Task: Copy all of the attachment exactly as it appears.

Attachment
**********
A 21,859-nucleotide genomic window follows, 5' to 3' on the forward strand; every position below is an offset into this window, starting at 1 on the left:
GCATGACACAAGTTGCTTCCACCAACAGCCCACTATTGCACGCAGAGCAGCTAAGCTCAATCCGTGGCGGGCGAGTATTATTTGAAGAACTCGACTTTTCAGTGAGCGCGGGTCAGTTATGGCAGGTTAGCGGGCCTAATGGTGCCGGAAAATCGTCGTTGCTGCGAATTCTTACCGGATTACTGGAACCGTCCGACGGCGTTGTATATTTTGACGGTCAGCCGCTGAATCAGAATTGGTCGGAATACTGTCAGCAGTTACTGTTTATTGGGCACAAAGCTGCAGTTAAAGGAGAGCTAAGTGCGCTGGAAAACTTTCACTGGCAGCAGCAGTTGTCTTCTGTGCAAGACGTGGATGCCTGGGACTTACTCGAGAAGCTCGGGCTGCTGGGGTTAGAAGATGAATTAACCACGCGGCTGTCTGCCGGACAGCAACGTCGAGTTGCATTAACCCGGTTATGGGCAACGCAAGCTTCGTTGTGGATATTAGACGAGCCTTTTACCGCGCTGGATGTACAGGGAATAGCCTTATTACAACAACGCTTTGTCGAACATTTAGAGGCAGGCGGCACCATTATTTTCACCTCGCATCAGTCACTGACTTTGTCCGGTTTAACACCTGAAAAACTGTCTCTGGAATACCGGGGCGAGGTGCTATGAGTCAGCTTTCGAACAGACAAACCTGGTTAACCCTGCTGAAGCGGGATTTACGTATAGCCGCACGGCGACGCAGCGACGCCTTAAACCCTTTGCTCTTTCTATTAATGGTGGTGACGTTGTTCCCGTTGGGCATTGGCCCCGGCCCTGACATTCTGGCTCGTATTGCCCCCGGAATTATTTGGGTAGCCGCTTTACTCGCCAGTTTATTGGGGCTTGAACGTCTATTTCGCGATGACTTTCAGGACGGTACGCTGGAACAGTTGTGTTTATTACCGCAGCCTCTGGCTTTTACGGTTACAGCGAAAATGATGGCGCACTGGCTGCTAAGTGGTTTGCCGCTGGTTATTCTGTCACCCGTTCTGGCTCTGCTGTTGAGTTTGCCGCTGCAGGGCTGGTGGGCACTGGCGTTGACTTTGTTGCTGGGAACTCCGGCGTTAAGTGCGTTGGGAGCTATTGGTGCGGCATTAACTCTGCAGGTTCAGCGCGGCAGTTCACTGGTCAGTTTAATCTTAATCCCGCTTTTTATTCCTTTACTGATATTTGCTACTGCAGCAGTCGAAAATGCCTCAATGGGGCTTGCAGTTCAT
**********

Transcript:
A 21,859-nucleotide genomic window follows, 5' to 3' on the forward strand; every position below is an offset into this window, starting at 1 on the left:
GCATGACACAAGTTGCTTCCACCAACAGCCCACTATTGCACGCAGAGCAGCTAAGCTCAATCCGTGGCGGGCGAGTATTATTTGAAGAACTCGACTTTTCAGTGAGCGCGGGTCAGTTATGGCAGGTTAGCGGGCCTAATGGTGCCGGAAAATCGTCGTTGCTGCGAATTCTTACCGGATTACTGGAACCGTCCGACGGCGTTGTATATTTTGACGGTCAGCCGCTGAATCAGAATTGGTCGGAATACTGTCAGCAGTTACTGTTTATTGGGCACAAAGCTGCAGTTAAAGGAGAGCTAAGTGCGCTGGAAAACTTTCACTGGCAGCAGCAGTTGTCTTCTGTGCAAGACGTGGATGCCTGGGACTTACTCGAGAAGCTCGGGCTGCTGGGGTTAGAAGATGAATTAACCACGCGGCTGTCTGCCGGACAGCAACGTCGAGTTGCATTAACCCGGTTATGGGCAACGCAAGCTTCGTTGTGGATATTAGACGAGCCTTTTACCGCGCTGGATGTACAGGGAATAGCCTTATTACAACAACGCTTTGTCGAACATTTAGAGGCAGGCGGCACCATTATTTTCACCTCGCATCAGTCACTGACTTTGTCCGGTTTAACACCTGAAAAACTGTCTCTGGAATACCGGGGCGAGGTGCTATGAGTCAGCTTTCGAACAGACAAACCTGGTTAACCCTGCTGAAGCGGGATTTACGTATAGCCGCACGGCGACGCAGCGACGCCTTAAACCCTTTGCTCTTTCTATTAATGGTGGTGACGTTGTTCCCGTTGGGCATTGGCCCCGGCCCTGACATTCTGGCTCGTATTGCCCCCGGAATTATTTGGGTAGCCGCTTTACTCGCCAGTTTATTGGGGCTTGAACGTCTATTTCGCGATGACTTTCAGGACGGTACGCTGGAACAGTTGTGTTTATTACCGCAGCCTCTGGCTTTTACGGTTACAGCGAAAATGATGGCGCACTGGCTGCTAAGTGGTTTGCCGCTGGTTATTCTGTCACCCGTTCTGGCTCTGCTGTTGAGTTTGCCGCTGCAGGGCTGGTGGGCACTGGCGTTGACTTTGTTGCTGGGAACTCCGGCGTTAAGTGCGTTGGGAGCTATTGGTGCGGCATTAACTCTGCAGGTTCAGCGCGGCAGTTCACTGGTCAGTTTAATCTTAATCCCGCTTTTTATTCCTTTACTGATATTTGCTACTGCAGCAGTCGAAAATGCCTCAATGGGGCTTGCAGTTCAT